The History of the Nobel Prize

The Nobel Prize is a yearly award that is made available in a number of fields, including literature, peace and physics. It was devised by the Swedish inventor Alfred Nobel as a means to formally recognise the men and women who have made a significant contribution to cultural or scientific advancement.

It is believed that Nobel was inspired to create the awards after reading an obituary in a French newspaper relating to his apparent death. Nobel, who was obviously still alive at the time, was deeply upset by the obituary, which claimed that “The merchant of death is dead.” The inventor, who was credited with the creation of a number of armaments and, most famously, dynamite, was so horrified to discover that this was how the world would remember him that he altered his will to specify that his considerable fortune is used to create a number of prizes that would be awarded to those who confer the “greatest benefit to mankind.” These prizes were to be awarded annually in the fields of literature, physics, chemistry, physiology and peace.

Though there was initially some scepticism as to the validity of the will, eventually the will’s executors proved that it was genuine and created the Nobel Foundation, which would take control of Nobel’s fortune and arrange for the awarding of the various prizes.

Though the will was established in 1895, the prizes took a further six years to create, with the first of them being awarded in 1901. The first recipients were:

  • Physics – Wilhelm Rontgen
  • Chemistry – Jacobus Hoffa
  • Physiology – Emil Adolf von Behring
  • Literature – Sully Prudhomme

With the peace prize being shared between Henry Dunant and Frédéric Passy

The prize continues to be awarded annually, with the prize for peace being awarded in Oslo, Norway, whereas the rest of the fields are awarded in Stockholm, Sweden.

In just a few short years following their inception, the Nobel Prize became highly sought after and quickly came to be considered as the most prestigious prize that can be awarded in the various fields for which it is available.

Despite this, the prize has not been a complete stranger to controversy. Though the Nobel Foundation maintains the neutrality of the prizes and aims to recognise only those who have benefited humanity, regardless of race, heritage or background, the rise of Nazi Germany led to complications in awarding of the prize on a number of occasions.

Specifically, between the years of 1938 and 1939 three laureates were selected from Germany but each was forbidden from receiving the award by Hitler’s Third Reich. Though all were eventually able to claim their prize following the end of the conflict, the emergence of the Second World War signalled a difficult time for the award. A prize for peace was not given in 1939, with no prizes at all being awarded between the years of 1940 and 1942. Upon the conclusion of the conflict, each of the prizes was eventually awarded to the men and women who would have been their recipients, barring the prizes for literature and peace as they were entirely suspended during the period. The Second World War stands as the most tumultuous era for the awards, however, they survived and managed to maintain the prestige that has since become their hallmark.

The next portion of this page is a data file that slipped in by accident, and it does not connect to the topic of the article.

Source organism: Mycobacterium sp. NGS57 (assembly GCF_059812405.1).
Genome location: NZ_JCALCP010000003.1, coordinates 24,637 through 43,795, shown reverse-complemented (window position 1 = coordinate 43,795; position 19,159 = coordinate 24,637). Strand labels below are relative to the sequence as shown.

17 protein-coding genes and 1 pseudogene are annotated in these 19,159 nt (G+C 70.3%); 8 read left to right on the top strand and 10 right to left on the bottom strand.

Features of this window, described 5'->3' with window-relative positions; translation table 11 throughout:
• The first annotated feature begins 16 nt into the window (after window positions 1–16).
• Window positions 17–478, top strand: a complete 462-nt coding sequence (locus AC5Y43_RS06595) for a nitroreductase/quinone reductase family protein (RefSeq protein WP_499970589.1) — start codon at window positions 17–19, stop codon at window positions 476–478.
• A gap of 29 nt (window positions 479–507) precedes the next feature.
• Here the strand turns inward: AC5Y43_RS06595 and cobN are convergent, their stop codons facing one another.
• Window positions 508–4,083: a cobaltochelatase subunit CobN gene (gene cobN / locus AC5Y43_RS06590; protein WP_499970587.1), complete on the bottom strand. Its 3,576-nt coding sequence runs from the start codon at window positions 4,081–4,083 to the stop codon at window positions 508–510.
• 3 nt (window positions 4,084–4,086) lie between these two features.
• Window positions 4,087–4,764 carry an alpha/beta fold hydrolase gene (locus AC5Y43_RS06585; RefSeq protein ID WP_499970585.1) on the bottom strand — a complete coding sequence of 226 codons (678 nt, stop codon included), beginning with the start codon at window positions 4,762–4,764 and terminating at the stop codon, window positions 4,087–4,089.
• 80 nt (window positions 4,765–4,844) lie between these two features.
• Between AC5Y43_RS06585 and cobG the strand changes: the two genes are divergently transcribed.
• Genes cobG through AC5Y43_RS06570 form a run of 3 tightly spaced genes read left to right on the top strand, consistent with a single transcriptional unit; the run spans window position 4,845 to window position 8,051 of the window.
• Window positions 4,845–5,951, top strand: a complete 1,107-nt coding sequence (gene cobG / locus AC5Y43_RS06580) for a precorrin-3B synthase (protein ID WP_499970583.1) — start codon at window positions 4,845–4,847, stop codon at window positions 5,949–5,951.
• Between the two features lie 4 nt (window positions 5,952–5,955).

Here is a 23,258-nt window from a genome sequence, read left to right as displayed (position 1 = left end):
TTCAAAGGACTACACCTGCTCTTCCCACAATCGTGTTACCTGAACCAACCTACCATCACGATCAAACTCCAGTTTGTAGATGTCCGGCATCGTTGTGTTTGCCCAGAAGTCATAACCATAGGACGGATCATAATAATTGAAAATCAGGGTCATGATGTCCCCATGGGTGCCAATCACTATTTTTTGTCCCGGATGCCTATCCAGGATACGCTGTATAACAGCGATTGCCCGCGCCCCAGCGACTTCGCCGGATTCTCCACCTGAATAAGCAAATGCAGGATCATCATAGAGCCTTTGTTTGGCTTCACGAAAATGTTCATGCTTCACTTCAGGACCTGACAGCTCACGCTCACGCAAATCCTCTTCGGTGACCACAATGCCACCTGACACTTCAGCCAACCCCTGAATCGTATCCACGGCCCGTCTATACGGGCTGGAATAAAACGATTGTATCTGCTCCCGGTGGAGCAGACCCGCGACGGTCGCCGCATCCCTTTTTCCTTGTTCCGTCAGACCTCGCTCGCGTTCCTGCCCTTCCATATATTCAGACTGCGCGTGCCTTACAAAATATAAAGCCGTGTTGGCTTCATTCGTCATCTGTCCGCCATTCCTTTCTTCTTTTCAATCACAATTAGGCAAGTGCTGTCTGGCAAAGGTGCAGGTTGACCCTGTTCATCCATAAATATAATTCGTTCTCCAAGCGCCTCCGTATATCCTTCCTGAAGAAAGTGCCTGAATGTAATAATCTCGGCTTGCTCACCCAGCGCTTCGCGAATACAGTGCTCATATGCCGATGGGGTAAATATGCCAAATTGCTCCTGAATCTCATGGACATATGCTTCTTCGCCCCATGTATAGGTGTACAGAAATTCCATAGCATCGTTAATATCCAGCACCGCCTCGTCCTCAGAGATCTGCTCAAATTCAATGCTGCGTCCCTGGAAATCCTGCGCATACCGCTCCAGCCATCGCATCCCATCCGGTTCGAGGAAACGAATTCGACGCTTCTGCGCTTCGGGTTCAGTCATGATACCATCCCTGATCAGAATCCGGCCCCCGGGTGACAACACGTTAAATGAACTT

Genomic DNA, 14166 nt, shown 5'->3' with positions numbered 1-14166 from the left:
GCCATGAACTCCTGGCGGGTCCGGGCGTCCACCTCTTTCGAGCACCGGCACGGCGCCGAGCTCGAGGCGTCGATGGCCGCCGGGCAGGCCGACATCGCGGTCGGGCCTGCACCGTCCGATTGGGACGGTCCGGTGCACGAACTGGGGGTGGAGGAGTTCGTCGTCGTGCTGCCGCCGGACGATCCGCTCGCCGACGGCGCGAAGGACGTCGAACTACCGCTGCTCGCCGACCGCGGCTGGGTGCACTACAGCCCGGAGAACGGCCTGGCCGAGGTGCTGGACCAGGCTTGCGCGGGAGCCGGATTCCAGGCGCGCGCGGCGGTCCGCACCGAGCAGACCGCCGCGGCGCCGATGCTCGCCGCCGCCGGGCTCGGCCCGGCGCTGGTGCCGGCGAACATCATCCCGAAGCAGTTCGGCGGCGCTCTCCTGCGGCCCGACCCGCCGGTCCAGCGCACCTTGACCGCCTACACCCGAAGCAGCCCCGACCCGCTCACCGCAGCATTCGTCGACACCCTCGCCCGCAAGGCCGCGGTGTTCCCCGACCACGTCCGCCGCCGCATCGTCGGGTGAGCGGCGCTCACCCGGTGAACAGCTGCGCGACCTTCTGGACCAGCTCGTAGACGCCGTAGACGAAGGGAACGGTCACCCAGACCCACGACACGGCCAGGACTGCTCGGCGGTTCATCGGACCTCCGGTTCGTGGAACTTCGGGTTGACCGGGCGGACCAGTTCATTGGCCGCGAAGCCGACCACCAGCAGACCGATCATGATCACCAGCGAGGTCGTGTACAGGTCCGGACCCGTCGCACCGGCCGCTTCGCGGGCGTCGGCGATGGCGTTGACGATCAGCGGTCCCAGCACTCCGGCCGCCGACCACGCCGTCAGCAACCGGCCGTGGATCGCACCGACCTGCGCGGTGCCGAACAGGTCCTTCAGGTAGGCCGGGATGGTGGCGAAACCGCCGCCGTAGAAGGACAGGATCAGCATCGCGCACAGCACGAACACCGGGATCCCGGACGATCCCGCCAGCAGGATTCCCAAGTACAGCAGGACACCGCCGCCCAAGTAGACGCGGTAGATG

Following the war, it was decided that a further category was to be added to the roll of prizes, with the Nobel Foundation eventually deciding to create a prize in the field of Economic Sciences in 1968. The first recipients of the award were Ragnar Frisch and Jan Tinbergen, and it has since become a staple of the yearly awards.

Over the years many important and recognisable people have been honoured with the award for work in their various fields. Recipients who have penetrated the mainstream consciousness include the likes of Marie Curie, current U.S. President Barack Obama and, in some cases, entire organisations such as the European Union.

To date, the prize, in its various fields, has been awarded over 550 times. However, due to the fact that there are occasions where multiple people are awarded the same prize, often for collaborative work, over 830 people have actually received it. Furthermore, the prize has also been awarded to 21 different organisations.

While the recognition from peers and the scientific or cultural community is the main draw of the prize for recipients, the Nobel Foundation also makes use of the late Alfred Nobel’s fortune to distribute cash prizes in addition to the medal and diploma that each recipient receives. At the end of 2013, the cash prize awarded for each award was eight million Swedish Krona which amounts to just over one million US dollars.

Perhaps most importantly, at least to the man who conceived the idea, the prizes have become the lasting legacy of Alfred Nobel. Today, far fewer would associate the man with the invention of dynamite and a number of other armaments as those who associate him with one of the most important awards available in today’s society.

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